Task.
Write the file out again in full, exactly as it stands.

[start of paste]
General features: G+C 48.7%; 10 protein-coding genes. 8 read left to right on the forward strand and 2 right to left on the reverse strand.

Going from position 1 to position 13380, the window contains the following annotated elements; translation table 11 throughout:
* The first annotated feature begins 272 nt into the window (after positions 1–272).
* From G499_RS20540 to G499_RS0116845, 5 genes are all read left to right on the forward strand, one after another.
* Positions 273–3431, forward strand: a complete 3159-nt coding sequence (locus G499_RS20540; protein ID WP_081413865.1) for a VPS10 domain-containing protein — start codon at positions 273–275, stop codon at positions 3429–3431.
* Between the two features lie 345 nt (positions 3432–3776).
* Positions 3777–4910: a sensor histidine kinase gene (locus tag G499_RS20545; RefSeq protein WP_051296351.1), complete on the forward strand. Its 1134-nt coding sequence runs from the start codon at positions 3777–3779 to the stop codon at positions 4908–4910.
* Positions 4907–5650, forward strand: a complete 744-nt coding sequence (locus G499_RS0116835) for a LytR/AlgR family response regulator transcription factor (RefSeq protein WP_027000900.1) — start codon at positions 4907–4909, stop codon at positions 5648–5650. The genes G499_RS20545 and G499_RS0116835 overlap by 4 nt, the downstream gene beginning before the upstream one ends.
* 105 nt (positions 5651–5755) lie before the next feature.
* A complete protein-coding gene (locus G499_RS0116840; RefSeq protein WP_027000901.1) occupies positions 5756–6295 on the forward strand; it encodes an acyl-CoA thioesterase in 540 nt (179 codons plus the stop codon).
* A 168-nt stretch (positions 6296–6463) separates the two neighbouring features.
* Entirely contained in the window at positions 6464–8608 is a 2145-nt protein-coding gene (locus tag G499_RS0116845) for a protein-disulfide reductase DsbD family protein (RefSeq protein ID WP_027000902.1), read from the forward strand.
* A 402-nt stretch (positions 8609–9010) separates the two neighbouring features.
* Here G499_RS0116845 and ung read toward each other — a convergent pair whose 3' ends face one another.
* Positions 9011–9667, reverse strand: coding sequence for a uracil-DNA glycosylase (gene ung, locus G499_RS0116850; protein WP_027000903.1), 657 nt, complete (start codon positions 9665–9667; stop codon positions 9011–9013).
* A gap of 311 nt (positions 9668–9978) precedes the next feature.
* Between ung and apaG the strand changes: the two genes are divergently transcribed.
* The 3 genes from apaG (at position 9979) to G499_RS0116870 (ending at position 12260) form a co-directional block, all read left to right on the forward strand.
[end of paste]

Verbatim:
General features: G+C 48.7%; 10 protein-coding genes. 8 read left to right on the forward strand and 2 right to left on the reverse strand.

Going from position 1 to position 13380, the window contains the following annotated elements; translation table 11 throughout:
* The first annotated feature begins 272 nt into the window (after positions 1–272).
* From G499_RS20540 to G499_RS0116845, 5 genes are all read left to right on the forward strand, one after another.
* Positions 273–3431, forward strand: a complete 3159-nt coding sequence (locus G499_RS20540; protein ID WP_081413865.1) for a VPS10 domain-containing protein — start codon at positions 273–275, stop codon at positions 3429–3431.
* Between the two features lie 345 nt (positions 3432–3776).
* Positions 3777–4910: a sensor histidine kinase gene (locus tag G499_RS20545; RefSeq protein WP_051296351.1), complete on the forward strand. Its 1134-nt coding sequence runs from the start codon at positions 3777–3779 to the stop codon at positions 4908–4910.
* Positions 4907–5650, forward strand: a complete 744-nt coding sequence (locus G499_RS0116835) for a LytR/AlgR family response regulator transcription factor (RefSeq protein WP_027000900.1) — start codon at positions 4907–4909, stop codon at positions 5648–5650. The genes G499_RS20545 and G499_RS0116835 overlap by 4 nt, the downstream gene beginning before the upstream one ends.
* 105 nt (positions 5651–5755) lie before the next feature.
* A complete protein-coding gene (locus G499_RS0116840; RefSeq protein WP_027000901.1) occupies positions 5756–6295 on the forward strand; it encodes an acyl-CoA thioesterase in 540 nt (179 codons plus the stop codon).
* A 168-nt stretch (positions 6296–6463) separates the two neighbouring features.
* Entirely contained in the window at positions 6464–8608 is a 2145-nt protein-coding gene (locus tag G499_RS0116845) for a protein-disulfide reductase DsbD family protein (RefSeq protein ID WP_027000902.1), read from the forward strand.
* A 402-nt stretch (positions 8609–9010) separates the two neighbouring features.
* Here G499_RS0116845 and ung read toward each other — a convergent pair whose 3' ends face one another.
* Positions 9011–9667, reverse strand: coding sequence for a uracil-DNA glycosylase (gene ung, locus G499_RS0116850; protein WP_027000903.1), 657 nt, complete (start codon positions 9665–9667; stop codon positions 9011–9013).
* A gap of 311 nt (positions 9668–9978) precedes the next feature.
* Between ung and apaG the strand changes: the two genes are divergently transcribed.
* The 3 genes from apaG (at position 9979) to G499_RS0116870 (ending at position 12260) form a co-directional block, all read left to right on the forward strand.